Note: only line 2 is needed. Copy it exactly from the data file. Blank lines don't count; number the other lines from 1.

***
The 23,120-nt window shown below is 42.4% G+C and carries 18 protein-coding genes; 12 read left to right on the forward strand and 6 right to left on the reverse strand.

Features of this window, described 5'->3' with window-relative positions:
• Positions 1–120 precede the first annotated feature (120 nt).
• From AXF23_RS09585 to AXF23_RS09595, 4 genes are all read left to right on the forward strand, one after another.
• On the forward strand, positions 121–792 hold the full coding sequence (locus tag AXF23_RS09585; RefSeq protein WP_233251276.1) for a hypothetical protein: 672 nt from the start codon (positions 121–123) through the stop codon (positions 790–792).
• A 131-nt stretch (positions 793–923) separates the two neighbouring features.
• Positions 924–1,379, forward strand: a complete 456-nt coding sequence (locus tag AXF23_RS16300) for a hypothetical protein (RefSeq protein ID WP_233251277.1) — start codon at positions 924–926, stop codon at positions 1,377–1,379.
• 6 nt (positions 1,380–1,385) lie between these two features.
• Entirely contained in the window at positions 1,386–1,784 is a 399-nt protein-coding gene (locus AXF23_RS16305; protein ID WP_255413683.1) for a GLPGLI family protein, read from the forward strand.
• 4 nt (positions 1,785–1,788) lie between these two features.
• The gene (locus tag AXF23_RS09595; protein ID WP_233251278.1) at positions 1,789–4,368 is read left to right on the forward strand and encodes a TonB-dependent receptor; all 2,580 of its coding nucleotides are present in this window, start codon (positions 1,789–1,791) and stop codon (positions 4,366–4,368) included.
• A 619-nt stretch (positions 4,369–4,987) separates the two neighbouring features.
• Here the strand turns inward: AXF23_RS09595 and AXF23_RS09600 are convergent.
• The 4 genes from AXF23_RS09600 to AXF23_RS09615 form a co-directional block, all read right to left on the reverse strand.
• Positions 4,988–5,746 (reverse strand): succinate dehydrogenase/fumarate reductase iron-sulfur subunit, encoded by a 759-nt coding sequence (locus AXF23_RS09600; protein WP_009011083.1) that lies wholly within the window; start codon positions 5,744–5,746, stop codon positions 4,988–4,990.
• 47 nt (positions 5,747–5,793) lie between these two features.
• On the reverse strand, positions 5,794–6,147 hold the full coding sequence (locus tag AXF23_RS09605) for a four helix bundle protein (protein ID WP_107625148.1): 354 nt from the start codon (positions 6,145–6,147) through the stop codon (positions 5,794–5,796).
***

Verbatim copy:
Features of this window, described 5'->3' with window-relative positions: